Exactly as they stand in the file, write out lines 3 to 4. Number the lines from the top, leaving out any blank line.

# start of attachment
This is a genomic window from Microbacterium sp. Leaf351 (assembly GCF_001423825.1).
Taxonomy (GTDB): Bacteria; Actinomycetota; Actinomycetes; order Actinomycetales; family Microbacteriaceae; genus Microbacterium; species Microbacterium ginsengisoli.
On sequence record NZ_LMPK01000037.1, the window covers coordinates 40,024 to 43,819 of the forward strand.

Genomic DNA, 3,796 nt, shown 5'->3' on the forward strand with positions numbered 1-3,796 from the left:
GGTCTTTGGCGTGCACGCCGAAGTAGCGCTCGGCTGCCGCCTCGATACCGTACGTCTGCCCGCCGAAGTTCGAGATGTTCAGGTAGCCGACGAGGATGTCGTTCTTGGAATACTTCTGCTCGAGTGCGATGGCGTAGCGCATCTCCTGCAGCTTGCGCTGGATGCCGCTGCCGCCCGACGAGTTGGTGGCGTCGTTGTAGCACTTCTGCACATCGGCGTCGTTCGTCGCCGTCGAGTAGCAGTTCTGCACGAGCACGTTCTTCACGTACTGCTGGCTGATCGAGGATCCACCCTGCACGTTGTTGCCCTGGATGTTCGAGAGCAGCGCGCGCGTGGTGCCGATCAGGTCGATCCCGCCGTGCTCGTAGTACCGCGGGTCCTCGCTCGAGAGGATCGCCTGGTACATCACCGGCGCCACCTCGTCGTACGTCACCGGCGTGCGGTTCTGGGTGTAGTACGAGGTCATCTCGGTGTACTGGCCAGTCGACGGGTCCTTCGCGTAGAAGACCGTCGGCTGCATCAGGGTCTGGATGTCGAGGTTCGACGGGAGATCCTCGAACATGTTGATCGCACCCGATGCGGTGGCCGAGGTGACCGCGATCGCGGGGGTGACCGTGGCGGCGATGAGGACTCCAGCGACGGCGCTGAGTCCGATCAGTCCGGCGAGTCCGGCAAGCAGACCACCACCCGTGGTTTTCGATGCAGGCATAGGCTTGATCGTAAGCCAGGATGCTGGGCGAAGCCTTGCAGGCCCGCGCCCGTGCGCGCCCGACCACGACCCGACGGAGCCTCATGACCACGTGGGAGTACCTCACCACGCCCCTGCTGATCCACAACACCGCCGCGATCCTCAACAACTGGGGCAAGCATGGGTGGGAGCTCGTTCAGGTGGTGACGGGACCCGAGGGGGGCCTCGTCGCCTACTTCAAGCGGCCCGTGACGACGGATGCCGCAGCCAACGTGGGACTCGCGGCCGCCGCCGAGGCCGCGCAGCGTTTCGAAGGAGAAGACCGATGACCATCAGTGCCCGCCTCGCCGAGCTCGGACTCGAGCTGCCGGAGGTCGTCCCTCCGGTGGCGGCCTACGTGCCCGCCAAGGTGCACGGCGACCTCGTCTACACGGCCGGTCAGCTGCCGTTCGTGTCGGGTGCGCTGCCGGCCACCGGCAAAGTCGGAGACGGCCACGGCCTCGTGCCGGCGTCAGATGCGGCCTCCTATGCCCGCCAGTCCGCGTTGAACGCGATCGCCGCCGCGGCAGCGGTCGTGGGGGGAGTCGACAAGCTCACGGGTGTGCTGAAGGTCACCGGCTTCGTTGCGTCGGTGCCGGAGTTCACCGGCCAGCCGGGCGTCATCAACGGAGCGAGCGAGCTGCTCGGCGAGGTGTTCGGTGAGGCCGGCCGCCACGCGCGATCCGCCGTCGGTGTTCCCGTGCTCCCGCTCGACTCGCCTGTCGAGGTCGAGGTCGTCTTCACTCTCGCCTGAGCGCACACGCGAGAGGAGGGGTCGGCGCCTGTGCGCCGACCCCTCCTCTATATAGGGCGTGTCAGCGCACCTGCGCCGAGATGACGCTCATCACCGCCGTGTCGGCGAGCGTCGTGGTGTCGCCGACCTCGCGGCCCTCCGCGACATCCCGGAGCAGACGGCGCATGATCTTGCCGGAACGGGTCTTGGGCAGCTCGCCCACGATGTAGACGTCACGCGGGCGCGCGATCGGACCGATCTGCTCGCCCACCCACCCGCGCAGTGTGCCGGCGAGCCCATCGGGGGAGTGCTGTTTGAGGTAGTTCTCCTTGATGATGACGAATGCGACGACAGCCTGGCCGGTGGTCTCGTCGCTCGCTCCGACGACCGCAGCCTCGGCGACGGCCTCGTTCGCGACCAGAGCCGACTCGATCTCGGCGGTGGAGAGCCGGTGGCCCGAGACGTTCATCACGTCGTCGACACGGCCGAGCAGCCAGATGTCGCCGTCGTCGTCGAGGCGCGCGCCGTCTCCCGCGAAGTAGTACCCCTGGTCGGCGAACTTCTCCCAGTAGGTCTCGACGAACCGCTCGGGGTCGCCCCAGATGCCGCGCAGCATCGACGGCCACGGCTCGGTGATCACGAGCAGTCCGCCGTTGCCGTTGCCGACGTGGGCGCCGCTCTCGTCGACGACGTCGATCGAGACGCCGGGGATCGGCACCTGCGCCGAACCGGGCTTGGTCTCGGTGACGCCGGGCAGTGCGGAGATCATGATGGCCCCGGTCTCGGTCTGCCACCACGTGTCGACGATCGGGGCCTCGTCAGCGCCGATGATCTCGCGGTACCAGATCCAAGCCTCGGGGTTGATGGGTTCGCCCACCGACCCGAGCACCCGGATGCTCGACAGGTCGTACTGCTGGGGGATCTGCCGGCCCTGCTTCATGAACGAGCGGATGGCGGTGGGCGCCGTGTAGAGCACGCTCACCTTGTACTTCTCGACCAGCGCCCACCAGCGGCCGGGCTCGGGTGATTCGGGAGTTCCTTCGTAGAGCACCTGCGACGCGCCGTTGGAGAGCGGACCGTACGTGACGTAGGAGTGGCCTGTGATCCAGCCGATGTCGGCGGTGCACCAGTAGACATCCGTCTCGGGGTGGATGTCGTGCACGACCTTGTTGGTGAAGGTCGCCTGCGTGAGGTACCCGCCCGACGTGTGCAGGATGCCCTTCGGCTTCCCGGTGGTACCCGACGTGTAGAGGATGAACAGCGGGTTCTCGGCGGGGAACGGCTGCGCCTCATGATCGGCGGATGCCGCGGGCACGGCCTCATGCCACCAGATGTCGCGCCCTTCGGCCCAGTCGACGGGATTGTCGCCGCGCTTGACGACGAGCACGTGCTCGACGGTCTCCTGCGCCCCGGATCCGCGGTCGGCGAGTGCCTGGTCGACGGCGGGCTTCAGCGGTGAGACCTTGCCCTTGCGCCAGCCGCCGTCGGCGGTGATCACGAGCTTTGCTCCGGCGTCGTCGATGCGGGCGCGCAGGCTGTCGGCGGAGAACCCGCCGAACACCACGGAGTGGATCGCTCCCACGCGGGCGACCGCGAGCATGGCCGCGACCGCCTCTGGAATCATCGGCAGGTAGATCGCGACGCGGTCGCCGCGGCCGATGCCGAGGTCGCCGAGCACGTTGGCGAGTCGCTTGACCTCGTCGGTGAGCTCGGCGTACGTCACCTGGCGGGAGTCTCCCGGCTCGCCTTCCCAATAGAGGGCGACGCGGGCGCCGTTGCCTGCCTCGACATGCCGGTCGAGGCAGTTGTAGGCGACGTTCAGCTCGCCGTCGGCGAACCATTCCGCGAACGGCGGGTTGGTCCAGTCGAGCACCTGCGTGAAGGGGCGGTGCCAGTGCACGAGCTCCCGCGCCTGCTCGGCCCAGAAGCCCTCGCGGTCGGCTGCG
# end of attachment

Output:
On sequence record NZ_LMPK01000037.1, the window covers coordinates 40,024 to 43,819 of the forward strand.

Genomic DNA, 3,796 nt, shown 5'->3' on the forward strand with positions numbered 1-3,796 from the left: